• (adj): Old; no longer in use or valid or fashionable.
    Example: "Obsolete words"; "an obsolete locomotive"
    Synonyms: outdated, out-of-date, superannuated
    See also — Additional definitions below

Some articles on obsolete:

Cross File Transfer - Supported Operating Systems and Platforms
... (iseries) IBM VSE IBM VM IBM OS/2 (x86) (Obsolete) OpenVMS (vax, alpha, is64) BULL GCOS Guardian (mips, i64) Netware (x86) (Obsolete) Microsoft Windows 3 (x86) (Obsolete) Microsoft MSDOS (x86) (Obsolete) ...
Missile Approach Warning - MAW Systems - Pulse Doppler Radar Based
... J/APQ – 1 * from Mitsubishi Electronic Corporation Russia LIP MAW (Obsolete system) Arbalet-D from Phazatron NIIR Corporation UK PVS 2000 originally from GEC Marconi and Plessey Avionics (now ...
Missouri's Congressional Districts - List of Districts
8th congressional district Missouri's 9th congressional district, will be obsolete because of 2010 census Missouri's 10th congressional district, obsolete since 1980 census Missouri's 11th congressional ...
School Life At Stonyhurst College - Stonyhurst Parlance
... Atramentarius The Atramentarius (now obsolete) would be responsible for the maintenance of ink pots in the desks of each classroom ... to the window-less room created above Higher Line Common Room from part of the old Museum (obsolete now that the room has been extended to share the large windows with the common ... better accommodation in the Front Quadrangle (now obsolete) ...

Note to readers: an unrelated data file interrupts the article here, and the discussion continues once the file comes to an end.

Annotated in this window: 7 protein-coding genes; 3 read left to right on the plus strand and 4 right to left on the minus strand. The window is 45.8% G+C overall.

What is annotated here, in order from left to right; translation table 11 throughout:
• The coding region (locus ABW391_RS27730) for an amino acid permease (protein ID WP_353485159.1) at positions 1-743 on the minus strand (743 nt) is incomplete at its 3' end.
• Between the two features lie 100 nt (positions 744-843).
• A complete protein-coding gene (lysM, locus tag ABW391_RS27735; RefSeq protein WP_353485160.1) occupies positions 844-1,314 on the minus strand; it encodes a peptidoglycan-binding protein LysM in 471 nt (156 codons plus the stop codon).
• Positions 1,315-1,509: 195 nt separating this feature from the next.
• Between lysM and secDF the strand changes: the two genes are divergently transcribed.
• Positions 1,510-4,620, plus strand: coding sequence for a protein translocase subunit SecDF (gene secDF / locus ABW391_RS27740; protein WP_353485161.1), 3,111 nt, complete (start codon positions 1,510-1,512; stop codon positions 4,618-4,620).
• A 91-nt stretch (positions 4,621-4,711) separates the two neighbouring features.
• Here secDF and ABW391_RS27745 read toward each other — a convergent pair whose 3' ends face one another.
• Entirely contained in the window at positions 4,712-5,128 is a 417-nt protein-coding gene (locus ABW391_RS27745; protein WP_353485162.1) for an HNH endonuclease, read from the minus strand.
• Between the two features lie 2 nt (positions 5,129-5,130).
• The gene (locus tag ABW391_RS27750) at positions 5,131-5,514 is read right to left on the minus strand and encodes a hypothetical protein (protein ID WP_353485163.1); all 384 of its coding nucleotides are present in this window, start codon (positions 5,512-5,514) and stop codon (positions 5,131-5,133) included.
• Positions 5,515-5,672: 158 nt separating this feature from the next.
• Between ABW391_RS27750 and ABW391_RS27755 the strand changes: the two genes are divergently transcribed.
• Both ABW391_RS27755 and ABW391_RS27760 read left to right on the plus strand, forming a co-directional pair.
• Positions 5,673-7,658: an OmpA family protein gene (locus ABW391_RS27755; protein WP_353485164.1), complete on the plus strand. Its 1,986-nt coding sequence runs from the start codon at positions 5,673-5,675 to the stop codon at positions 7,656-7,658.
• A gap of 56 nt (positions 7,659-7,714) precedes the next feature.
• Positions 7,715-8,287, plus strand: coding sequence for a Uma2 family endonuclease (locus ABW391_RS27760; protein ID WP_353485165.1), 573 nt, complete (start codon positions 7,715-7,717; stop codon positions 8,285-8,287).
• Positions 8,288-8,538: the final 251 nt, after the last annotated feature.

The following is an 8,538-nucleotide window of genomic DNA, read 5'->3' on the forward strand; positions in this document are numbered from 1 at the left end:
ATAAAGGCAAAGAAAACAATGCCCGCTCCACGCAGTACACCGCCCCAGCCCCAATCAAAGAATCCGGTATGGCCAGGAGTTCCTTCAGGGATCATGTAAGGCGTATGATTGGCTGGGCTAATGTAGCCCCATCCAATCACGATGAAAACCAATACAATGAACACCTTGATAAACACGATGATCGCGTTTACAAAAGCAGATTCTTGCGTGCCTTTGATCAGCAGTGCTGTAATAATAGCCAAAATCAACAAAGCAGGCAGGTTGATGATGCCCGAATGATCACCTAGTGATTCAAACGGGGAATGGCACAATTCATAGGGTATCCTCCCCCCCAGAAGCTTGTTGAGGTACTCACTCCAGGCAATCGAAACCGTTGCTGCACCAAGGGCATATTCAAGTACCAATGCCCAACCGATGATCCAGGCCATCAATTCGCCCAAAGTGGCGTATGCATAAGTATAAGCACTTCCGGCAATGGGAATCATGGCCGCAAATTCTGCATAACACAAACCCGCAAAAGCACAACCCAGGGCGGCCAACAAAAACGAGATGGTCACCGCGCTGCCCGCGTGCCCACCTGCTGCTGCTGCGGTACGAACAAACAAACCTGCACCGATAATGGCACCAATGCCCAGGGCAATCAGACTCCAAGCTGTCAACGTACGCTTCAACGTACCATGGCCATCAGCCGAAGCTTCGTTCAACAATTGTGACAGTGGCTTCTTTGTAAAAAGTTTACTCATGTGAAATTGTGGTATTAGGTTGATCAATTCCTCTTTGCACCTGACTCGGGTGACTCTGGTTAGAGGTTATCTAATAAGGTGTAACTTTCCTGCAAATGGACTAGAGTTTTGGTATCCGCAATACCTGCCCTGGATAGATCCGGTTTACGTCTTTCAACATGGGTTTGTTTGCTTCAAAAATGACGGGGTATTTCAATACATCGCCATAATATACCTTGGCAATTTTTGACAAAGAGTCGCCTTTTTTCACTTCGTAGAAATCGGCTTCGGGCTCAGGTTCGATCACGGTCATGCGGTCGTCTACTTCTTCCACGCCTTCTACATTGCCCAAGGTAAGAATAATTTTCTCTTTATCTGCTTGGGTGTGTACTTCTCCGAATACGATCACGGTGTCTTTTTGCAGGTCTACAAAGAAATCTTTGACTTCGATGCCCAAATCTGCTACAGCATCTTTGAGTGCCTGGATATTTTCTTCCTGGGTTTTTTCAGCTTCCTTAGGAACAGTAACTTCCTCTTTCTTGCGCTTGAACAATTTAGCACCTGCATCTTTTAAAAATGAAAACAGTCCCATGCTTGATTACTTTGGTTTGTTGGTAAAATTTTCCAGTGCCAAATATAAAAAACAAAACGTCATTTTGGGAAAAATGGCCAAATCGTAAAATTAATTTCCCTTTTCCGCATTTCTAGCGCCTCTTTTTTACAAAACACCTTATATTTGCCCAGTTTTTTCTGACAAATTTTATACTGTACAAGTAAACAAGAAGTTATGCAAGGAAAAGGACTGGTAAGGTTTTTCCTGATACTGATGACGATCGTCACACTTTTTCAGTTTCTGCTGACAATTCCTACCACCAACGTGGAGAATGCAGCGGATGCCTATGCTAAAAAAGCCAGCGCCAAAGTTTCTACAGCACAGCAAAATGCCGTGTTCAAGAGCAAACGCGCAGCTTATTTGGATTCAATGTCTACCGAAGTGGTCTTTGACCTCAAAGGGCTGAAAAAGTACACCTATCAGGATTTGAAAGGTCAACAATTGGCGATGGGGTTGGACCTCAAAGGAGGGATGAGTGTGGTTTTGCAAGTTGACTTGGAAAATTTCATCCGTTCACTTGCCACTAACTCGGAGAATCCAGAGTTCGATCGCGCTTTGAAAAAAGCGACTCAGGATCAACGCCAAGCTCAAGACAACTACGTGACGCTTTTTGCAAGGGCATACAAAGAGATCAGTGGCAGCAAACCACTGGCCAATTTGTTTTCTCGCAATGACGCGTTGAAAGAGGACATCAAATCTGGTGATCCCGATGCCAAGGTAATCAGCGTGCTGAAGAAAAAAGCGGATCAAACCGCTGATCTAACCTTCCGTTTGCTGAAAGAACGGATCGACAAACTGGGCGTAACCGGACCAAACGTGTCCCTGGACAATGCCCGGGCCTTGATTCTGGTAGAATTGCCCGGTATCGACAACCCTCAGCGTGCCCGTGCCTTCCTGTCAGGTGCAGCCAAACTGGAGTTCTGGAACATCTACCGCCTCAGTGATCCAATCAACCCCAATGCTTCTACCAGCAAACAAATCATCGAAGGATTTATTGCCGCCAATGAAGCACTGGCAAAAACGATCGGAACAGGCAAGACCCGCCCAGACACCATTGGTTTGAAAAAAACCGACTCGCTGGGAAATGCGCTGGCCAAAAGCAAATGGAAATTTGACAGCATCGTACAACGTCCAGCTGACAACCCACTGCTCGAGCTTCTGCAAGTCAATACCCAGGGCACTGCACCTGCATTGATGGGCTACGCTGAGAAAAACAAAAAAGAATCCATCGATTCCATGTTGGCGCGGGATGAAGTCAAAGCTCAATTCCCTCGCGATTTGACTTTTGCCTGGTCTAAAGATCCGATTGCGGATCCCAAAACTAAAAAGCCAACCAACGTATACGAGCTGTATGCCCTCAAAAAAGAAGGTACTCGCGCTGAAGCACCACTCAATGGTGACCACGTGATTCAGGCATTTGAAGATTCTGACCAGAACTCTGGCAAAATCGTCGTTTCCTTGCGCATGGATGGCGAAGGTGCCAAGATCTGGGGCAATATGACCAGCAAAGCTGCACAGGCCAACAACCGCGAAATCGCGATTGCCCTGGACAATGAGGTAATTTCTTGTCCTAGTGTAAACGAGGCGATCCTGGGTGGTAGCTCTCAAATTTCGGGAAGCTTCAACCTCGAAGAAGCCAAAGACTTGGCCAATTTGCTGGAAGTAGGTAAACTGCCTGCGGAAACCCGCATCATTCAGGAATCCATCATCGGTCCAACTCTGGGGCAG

More definitions of "obsolete":

  • (adj): No longer in use.
    Example: "Obsolete words"
    Synonyms: disused

Famous quotes containing the word obsolete:

    The sage belongs to the same obsolete repertory as the virtuous maiden and the enlightened monarch.
    Mason Cooley (b. 1927)

    Had it not been for you, I should have remained what I was when we first met, a prejudiced, narrow-minded being, with contracted sympathies and false knowledge, wasting my life on obsolete trifles, and utterly insensible to the privilege of living in this wondrous age of change and progress.
    Benjamin Disraeli (1804–1881)

    The great British Library—an immense collection of volumes of all ages and languages, many of which are now forgotten, and most of which are seldom read: one of these sequestered pools of obsolete literature to which modern authors repair, and draw buckets full of classic lore, or “pure English, undefiled” wherewith to swell their own scanty rills of thought.
    Washington Irving (1783–1859)